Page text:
11 JULY 1987, Page 15


Michael Trend visits a

comprehensive boarding school threatened with closure

CONSTABLE country: deep in the heart of sylvan Suffolk with its green meadows rolling down to the Orwell we come across a pleasant prospect. Here is Woolverstone Hall, an elegant Georgian mansion with two arcaded wings built by John Johnston in 1776, an idyllic setting for a modern boarding school. Before it stands the crick- et square with young boys in their whites alert for the sound which echoes down the English centuries — the pleasing thwack of leather on willow. One note, however, strikes one at once as unusual, for the home team is made up almost entirely of keen black faces.

Woolverstone Hall School is an unusual place in many ways. It is the farthest-flung outpost of the Inner London Education Authority. Opened by the old LCC in 1951 as a boarding grammar school, Woolver- stone became a comprehensive secondary school for boys in 1977. Any parent living in Inner London who wants their son to attend a full boarding school may apply to Woolverstone. Sixteen places each year are earmarked for boys whose 'home circumstances might put their educational 'Speak up — lost your tongue?' progress at risk'. Special consideration is given to boys whose parents are required by their work to live overseas. The distinc- tive accents of the East End and the Old Kent Road mix in happily with those of Brixton and Tottenham. Many of the children come from difficult and poor backgrounds and find at the school, often for the first time in their lives, stability and safety. About three-quarters of them have only one parent or are orphans; some have fathers in prison.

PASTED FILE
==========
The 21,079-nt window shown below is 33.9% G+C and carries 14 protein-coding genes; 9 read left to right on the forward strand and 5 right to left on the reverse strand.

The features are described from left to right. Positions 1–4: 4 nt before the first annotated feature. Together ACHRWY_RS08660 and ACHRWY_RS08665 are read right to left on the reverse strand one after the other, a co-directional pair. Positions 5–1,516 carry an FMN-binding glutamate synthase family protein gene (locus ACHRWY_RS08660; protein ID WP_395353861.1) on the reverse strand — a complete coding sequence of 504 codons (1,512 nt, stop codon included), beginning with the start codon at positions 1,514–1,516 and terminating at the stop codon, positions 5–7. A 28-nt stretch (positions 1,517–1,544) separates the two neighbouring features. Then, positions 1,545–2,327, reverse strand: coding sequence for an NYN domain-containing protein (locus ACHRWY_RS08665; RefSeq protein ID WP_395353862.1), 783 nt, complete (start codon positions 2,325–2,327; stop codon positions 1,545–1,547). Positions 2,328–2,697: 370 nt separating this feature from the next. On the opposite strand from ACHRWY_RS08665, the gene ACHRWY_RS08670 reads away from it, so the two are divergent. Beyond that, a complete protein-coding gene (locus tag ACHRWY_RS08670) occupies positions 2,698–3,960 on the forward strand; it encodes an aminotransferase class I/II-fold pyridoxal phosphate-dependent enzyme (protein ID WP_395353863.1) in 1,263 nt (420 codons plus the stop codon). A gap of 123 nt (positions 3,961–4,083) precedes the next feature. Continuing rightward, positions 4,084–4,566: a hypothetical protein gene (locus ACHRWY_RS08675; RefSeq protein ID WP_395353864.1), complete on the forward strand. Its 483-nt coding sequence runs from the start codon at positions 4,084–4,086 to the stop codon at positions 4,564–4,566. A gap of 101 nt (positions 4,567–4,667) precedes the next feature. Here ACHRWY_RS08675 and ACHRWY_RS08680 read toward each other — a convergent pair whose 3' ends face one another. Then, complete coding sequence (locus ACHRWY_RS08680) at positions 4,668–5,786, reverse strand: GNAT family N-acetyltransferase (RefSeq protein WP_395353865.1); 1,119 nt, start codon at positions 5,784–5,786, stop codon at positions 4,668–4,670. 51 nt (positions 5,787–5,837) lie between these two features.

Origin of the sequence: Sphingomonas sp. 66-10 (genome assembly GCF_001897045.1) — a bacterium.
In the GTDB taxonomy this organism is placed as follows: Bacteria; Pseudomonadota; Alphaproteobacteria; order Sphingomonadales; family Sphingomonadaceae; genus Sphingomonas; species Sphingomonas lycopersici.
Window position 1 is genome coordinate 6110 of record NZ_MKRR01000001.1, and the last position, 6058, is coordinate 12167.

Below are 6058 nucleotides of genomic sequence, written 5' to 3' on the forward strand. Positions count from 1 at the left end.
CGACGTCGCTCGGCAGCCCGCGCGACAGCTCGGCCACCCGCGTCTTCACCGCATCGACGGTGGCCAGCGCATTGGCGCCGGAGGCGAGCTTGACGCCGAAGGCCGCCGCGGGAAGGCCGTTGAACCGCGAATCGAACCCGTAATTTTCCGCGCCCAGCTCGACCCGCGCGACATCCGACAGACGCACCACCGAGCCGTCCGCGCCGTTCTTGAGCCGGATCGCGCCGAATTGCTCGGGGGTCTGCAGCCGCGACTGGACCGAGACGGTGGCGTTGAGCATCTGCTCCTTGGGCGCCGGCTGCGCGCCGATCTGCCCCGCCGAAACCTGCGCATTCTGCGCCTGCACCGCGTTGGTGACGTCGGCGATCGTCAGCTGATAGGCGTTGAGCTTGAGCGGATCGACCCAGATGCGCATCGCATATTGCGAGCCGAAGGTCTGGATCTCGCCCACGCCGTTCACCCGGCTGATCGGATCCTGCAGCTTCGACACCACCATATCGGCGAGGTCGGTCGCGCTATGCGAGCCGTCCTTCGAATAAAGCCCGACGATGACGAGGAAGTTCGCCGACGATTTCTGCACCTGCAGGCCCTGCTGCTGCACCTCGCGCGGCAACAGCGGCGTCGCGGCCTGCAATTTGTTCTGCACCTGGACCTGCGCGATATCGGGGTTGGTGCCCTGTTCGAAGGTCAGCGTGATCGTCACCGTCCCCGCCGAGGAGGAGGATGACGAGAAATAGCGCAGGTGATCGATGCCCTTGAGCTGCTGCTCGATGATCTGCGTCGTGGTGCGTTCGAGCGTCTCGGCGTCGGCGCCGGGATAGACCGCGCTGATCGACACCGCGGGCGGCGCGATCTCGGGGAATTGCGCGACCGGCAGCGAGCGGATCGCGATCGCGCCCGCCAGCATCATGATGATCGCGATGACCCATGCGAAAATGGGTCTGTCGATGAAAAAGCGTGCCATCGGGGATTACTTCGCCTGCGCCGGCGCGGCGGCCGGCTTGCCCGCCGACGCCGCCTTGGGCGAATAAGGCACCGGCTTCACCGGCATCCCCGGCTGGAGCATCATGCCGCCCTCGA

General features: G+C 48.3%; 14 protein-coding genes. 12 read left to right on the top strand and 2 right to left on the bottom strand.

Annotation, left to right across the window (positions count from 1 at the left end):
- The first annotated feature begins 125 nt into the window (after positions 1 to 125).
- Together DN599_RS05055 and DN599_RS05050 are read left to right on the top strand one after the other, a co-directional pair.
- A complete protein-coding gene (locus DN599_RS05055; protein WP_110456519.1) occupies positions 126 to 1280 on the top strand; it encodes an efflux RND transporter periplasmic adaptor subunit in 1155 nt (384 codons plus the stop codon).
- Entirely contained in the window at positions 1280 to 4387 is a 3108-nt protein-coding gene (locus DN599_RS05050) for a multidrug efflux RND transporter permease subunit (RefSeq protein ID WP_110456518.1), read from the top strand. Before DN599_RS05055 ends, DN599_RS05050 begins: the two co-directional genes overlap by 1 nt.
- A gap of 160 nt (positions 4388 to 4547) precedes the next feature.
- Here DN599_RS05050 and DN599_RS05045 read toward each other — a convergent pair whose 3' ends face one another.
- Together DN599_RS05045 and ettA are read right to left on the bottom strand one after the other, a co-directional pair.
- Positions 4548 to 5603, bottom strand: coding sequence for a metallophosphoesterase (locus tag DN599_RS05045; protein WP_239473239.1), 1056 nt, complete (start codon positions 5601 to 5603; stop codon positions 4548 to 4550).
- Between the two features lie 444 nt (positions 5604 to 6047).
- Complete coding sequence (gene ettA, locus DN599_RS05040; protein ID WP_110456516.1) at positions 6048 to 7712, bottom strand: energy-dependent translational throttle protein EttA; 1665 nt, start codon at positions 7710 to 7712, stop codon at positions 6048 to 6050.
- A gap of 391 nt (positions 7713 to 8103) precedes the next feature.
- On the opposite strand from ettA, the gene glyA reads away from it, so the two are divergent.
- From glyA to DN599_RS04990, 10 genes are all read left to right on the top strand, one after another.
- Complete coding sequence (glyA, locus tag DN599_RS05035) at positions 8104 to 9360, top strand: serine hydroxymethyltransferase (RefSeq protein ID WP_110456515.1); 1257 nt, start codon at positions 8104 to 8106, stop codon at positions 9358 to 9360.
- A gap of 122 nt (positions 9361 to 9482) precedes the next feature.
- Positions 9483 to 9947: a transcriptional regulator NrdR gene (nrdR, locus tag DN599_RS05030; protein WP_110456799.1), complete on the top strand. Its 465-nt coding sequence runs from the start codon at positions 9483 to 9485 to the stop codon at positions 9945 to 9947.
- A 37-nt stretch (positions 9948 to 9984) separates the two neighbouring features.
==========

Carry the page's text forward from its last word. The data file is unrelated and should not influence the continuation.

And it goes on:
One cannot fail to be impressed by how well the school rises to meet this challenge. It starts with many disadvantages but consistently appears near the top of the ILEA examination results' table. Most remarkable of all, however, as a tour of the buildings showed, there were no graffiti on the walls. The children look happy, and as I walked through the grounds with the headmaster greeted him in a friendly — if less than entirely reverent — way.

But bad news has just overtaken Wool- verstone. A report from the education officer of the ILEA's schools sub- committee development sub-committee has recommended that it should close at the end of the summer term 1992 and cease to recruit from the end of the summer term 1988. The problem for the ILEA was this: how to shed a school that reminds the controlling Labour Left of the English

public school system which they so hate and use the money ratepayers' money they this save on one of their pet schemes. Last year alone, it recruited 4,000 new adminis- trative staff, at a cost of some £70 million.

Closing Woolverstone will make only modest savings. At the moment keeping a boy at Woolverstone costs — according to the ILEA figures — some £8,000 a year. The headmaster, parents and governors hotly dispute this figure which ILEA has presented as part of its argument to close down the school on financial grounds. Certainly to an outsider Woolverstone, like many ILEA schools these days, seems to be manifestly over-staffed both on the academic and auxiliary side. The children will have to go back to London for their schooling and will be placed in council care — at a vastly higher cost to the taxpayer (some £20,000 per child, per year) than keeping them at Woolverstone. Is this a responsible use of public money? The bosses at County Hall, the ILEA's head- quarters, will be happy enough however, as this would now be a charge on the DHSS not themselves. And this in an authority in which 22.4 per cent of pupils get no graded examination results at all compared to a national average of only 9.9 per cent.